Regional Trial Court Judge Renato Fuentes directed the PBGEA to post the cash bond after he granted its petition for injunction. The ordinance banning aerial spray is supposed to take effect on June 23, following a three-month phase-out period preparatory to the shift to ground spraying.
A temporary injunction is a preliminary order of the court, granted at the outset or during the pendency of an action, forbidding the performance of the threatened acts described in the original complaint until the rights of the parties respecting them shall have been finally determined by the court.
While the 90-day temporary injunction is in effect, it will be status quo for the banana industry.
The judge ruled that the three month period given by the city government for the banana industry to shift to ground spraying was "unreasonable” and physically impossible to adopt.
Personnel at the Office of the RTC Branch 17 Clerk of Court confirmed to MindaNews Friday afternoon that PBGEA lawyers posted the bond before 5 p.m.
The PBGEA had hoped the writ could be issued before offices closed on June 22 because the next day was the start of the effectivity of the ordinance.
But the writ can be issued only on Monday, hence, the ordinance would be effective for two days – June 23 and 24 – and will be lifted through the issuance of a writ of preliminary injunction on Monday, June 25, the clerk of court said.
Fuentes said the million-peso bond would be used to answer for any damages the respondents and intervenors would sustain due to the issuance of the writ, if the court decides that PBGEA was not entitled to it.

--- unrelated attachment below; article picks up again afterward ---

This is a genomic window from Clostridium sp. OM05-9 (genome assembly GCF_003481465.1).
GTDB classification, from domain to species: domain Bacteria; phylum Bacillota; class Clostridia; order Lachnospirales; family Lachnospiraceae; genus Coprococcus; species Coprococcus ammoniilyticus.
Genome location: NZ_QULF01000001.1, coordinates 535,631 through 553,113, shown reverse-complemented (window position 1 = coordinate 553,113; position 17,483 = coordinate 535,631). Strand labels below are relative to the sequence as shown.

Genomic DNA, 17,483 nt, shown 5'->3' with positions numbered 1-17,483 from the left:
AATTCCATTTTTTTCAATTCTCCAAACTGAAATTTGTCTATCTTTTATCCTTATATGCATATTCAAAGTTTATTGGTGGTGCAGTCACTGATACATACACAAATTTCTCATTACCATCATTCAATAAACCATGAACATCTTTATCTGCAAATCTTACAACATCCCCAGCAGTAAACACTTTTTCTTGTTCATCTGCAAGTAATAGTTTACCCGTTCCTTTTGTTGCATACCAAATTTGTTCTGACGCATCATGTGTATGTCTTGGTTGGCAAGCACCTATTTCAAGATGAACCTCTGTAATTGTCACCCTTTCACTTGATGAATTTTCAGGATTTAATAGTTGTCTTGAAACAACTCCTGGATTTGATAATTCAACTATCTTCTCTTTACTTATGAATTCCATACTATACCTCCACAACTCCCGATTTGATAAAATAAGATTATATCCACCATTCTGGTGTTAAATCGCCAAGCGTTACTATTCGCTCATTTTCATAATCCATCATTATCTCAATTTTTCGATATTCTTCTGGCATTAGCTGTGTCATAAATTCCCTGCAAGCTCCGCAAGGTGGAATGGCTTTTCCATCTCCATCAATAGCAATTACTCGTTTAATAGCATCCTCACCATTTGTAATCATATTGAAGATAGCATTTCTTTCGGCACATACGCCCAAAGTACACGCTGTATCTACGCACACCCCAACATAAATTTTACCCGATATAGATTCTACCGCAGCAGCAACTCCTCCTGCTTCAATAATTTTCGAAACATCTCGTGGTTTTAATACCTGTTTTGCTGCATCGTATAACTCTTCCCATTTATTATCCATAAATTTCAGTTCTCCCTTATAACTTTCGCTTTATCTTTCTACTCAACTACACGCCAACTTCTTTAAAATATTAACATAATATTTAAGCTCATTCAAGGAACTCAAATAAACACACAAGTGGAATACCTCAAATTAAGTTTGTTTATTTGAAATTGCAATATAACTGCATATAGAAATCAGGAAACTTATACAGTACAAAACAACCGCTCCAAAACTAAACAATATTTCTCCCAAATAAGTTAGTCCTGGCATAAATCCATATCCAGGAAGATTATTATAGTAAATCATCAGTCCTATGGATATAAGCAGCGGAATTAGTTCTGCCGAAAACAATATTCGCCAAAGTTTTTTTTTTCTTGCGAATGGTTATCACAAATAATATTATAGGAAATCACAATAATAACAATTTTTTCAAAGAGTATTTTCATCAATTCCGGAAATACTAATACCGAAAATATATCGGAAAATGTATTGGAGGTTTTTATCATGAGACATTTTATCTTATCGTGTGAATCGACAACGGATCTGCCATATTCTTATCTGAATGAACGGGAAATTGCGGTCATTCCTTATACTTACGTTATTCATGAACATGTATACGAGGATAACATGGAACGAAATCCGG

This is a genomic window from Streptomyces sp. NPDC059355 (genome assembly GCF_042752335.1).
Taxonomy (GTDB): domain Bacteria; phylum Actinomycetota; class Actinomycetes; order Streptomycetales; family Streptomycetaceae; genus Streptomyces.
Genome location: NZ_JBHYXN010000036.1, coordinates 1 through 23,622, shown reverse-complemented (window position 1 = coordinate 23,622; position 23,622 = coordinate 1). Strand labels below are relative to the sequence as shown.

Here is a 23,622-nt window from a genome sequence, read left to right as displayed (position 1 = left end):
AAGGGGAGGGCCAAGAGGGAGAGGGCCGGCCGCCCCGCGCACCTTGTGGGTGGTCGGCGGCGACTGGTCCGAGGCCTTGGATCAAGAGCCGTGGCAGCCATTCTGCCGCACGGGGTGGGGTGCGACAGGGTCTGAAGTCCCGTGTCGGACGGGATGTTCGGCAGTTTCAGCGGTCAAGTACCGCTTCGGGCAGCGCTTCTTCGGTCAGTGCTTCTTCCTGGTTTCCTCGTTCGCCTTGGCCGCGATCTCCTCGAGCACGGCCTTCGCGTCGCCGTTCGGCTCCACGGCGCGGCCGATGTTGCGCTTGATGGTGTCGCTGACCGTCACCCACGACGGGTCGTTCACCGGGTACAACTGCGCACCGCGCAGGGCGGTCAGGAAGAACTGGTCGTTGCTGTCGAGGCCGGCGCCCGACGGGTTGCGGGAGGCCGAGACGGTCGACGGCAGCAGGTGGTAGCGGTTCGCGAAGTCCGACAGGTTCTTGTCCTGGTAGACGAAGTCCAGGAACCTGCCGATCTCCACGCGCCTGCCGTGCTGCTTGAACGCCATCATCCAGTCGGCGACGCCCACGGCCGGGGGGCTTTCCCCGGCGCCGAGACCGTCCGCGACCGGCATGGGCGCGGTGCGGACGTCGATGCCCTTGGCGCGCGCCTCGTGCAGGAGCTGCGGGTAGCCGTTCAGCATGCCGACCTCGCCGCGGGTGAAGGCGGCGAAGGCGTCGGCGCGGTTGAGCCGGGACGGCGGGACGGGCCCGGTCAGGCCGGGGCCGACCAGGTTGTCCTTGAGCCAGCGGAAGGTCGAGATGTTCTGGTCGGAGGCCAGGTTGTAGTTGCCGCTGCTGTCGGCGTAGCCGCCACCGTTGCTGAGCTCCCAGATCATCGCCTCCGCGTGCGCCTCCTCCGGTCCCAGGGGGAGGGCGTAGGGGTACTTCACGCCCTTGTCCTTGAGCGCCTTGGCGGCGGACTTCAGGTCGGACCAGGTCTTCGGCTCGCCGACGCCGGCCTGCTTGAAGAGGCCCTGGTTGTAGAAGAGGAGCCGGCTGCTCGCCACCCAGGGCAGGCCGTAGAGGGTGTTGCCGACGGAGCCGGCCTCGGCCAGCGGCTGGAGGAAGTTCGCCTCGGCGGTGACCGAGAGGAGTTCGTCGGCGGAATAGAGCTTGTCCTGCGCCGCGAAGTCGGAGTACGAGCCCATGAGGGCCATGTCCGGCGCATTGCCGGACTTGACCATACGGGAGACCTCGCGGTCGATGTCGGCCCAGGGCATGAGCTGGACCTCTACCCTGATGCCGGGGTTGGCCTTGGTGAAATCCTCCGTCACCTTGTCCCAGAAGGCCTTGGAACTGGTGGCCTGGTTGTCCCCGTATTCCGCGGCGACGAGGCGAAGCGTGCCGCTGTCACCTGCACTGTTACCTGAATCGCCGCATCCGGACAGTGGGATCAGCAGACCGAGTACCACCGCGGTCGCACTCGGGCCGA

PBGEA President Stephen Antig told GMA TV Friday the P1 million bond was something they can live with compared with the millions of pesos they would spend in the shift to ground spraying.
PBGEA lawyers have presented witnesses attesting they need at least three years and P400 million for the shift from aerial to ground spraying.
Lia Jasmine Esquillo, of non-government organization IDIS, said third party intervenors were going to contest the ruling that the three-month phase-out period in the ordinance was “unreasonable.”
She maintained it was a reasonable time, citing supposed testimonies of PBGEA witnesses that the shift could be made easily and any time.
Lawyer Melchor Quitain of the Davao City Legal Office told television reporters they would appeal the ruling in due time.
Peoples organizations based in communities where the banana firms use aircrafts to spray chemicals pledged to monitor if planes take off on June 23, when the ordinance takes effect.
Dagohoy Magaway of the Mamamayan Ayaw sa Aerial Spraying told MindaNews in an interview they have fielded monitor teams in six barangays where banana companies use aircraft to spray chemicals.
Aerial spraying is used in around 900 of the 5,000 hectares of land planted to banana in Davao City, Councilor Leonardo Avila III told reporters last year.
Among the areas affected are Dakudao, Tamayong, Sirib, and Subasta in Calinan district; Manuel Gianga in Tugbok; and Tigato and Mandug in Buhangin district. (Walter I. Balane / MindaNews)